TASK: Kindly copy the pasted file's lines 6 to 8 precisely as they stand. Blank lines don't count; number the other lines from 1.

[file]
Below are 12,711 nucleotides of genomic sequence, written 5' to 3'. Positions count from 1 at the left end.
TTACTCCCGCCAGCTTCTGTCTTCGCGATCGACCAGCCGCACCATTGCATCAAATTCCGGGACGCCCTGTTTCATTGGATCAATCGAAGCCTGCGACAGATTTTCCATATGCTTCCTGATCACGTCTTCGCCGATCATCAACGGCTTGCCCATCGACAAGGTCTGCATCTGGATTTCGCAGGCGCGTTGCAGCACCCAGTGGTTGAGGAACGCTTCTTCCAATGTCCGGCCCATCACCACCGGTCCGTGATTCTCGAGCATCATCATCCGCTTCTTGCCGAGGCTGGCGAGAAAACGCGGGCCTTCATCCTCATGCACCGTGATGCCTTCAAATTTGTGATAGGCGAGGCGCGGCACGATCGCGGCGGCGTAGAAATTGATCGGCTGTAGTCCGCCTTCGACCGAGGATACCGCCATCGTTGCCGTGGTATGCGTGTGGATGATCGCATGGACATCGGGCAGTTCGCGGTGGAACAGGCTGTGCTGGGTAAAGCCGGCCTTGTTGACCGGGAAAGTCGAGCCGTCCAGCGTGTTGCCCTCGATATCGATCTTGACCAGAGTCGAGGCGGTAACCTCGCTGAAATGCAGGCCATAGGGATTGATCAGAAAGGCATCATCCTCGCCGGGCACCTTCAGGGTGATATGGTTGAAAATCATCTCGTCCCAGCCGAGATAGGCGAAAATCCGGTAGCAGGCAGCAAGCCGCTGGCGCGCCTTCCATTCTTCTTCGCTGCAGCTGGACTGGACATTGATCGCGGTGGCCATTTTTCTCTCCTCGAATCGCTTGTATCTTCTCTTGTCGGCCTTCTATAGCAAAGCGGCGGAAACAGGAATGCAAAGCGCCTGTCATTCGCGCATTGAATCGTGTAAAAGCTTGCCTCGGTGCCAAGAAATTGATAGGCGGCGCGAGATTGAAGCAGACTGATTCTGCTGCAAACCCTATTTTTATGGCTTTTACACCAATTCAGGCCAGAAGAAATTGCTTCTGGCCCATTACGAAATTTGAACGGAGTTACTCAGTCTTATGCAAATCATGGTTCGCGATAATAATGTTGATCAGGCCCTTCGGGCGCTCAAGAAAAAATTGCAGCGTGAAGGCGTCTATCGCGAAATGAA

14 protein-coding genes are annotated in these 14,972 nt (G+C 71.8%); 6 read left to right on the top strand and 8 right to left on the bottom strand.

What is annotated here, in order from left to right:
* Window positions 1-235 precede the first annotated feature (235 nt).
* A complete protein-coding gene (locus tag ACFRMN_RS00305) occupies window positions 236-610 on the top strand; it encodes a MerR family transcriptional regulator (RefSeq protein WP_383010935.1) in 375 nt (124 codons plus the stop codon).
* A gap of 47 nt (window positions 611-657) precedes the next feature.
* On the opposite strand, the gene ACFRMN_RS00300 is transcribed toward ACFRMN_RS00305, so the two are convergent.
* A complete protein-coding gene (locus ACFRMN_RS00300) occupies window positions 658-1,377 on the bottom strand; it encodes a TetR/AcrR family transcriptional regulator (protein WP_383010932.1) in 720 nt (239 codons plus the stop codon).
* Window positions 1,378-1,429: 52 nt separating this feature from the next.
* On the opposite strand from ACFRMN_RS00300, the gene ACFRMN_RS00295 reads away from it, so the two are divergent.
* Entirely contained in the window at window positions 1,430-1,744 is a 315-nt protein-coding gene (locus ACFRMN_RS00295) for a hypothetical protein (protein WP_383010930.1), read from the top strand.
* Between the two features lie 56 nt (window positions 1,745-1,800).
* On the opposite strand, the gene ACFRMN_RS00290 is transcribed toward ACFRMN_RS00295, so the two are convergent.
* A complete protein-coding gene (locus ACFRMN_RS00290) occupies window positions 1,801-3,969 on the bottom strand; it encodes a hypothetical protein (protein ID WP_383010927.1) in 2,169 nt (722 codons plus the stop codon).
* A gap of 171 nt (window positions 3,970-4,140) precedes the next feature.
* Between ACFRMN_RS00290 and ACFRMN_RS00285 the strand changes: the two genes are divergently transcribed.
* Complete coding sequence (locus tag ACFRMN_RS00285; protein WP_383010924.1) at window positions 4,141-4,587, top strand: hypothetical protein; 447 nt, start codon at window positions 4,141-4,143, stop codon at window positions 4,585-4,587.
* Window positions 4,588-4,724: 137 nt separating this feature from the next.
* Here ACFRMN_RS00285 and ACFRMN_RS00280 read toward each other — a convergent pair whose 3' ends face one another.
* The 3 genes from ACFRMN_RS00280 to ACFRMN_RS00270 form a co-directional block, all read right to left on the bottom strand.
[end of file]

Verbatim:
* A complete protein-coding gene (locus tag ACFRMN_RS00305) occupies window positions 236-610 on the top strand; it encodes a MerR family transcriptional regulator (RefSeq protein WP_383010935.1) in 375 nt (124 codons plus the stop codon).
* A gap of 47 nt (window positions 611-657) precedes the next feature.
* On the opposite strand, the gene ACFRMN_RS00300 is transcribed toward ACFRMN_RS00305, so the two are convergent.